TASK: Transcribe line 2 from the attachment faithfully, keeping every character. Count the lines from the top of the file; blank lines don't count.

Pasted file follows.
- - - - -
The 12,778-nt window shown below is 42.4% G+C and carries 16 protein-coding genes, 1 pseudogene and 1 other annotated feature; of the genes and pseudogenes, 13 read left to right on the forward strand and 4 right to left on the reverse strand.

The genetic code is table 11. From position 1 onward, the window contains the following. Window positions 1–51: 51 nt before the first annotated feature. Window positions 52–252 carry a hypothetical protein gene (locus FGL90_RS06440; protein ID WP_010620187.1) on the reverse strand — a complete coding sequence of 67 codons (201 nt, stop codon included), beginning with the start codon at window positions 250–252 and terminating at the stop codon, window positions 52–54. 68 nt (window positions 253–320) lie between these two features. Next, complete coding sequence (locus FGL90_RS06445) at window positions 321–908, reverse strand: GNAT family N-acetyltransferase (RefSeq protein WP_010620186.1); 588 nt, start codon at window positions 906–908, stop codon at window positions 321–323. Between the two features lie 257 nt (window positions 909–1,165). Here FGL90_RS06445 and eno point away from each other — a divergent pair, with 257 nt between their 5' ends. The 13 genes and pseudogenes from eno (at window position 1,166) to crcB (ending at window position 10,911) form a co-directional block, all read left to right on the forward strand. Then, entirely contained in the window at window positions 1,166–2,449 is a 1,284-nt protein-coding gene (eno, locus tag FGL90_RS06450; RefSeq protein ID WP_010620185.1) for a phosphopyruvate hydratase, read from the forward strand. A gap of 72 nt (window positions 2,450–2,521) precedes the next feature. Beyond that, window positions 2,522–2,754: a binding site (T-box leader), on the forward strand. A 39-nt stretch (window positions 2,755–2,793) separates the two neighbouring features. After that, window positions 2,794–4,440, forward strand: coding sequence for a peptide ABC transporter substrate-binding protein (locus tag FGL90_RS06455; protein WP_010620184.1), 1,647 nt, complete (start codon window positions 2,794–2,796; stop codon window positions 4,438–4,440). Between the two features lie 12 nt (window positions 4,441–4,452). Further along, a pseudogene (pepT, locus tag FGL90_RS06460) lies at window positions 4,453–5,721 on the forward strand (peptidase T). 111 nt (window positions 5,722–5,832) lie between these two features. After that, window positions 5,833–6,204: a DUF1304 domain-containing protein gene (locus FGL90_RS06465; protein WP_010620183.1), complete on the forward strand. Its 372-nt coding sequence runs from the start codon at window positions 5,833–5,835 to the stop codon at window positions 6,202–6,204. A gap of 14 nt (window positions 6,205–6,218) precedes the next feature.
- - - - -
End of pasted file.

The genetic code is table 11. From position 1 onward, the window contains the following. Window positions 1–51: 51 nt before the first annotated feature. Window positions 52–252 carry a hypothetical protein gene (locus FGL90_RS06440; protein ID WP_010620187.1) on the reverse strand — a complete coding sequence of 67 codons (201 nt, stop codon included), beginning with the start codon at window positions 250–252 and terminating at the stop codon, window positions 52–54. 68 nt (window positions 253–320) lie between these two features. Next, complete coding sequence (locus FGL90_RS06445) at window positions 321–908, reverse strand: GNAT family N-acetyltransferase (RefSeq protein WP_010620186.1); 588 nt, start codon at window positions 906–908, stop codon at window positions 321–323. Between the two features lie 257 nt (window positions 909–1,165). Here FGL90_RS06445 and eno point away from each other — a divergent pair, with 257 nt between their 5' ends. The 13 genes and pseudogenes from eno (at window position 1,166) to crcB (ending at window position 10,911) form a co-directional block, all read left to right on the forward strand. Then, entirely contained in the window at window positions 1,166–2,449 is a 1,284-nt protein-coding gene (eno, locus tag FGL90_RS06450; RefSeq protein ID WP_010620185.1) for a phosphopyruvate hydratase, read from the forward strand. A gap of 72 nt (window positions 2,450–2,521) precedes the next feature. Beyond that, window positions 2,522–2,754: a binding site (T-box leader), on the forward strand. A 39-nt stretch (window positions 2,755–2,793) separates the two neighbouring features. After that, window positions 2,794–4,440, forward strand: coding sequence for a peptide ABC transporter substrate-binding protein (locus tag FGL90_RS06455; protein WP_010620184.1), 1,647 nt, complete (start codon window positions 2,794–2,796; stop codon window positions 4,438–4,440). Between the two features lie 12 nt (window positions 4,441–4,452). Further along, a pseudogene (pepT, locus tag FGL90_RS06460) lies at window positions 4,453–5,721 on the forward strand (peptidase T). 111 nt (window positions 5,722–5,832) lie between these two features. After that, window positions 5,833–6,204: a DUF1304 domain-containing protein gene (locus FGL90_RS06465; protein WP_010620183.1), complete on the forward strand. Its 372-nt coding sequence runs from the start codon at window positions 5,833–5,835 to the stop codon at window positions 6,202–6,204. A gap of 14 nt (window positions 6,205–6,218) precedes the next feature.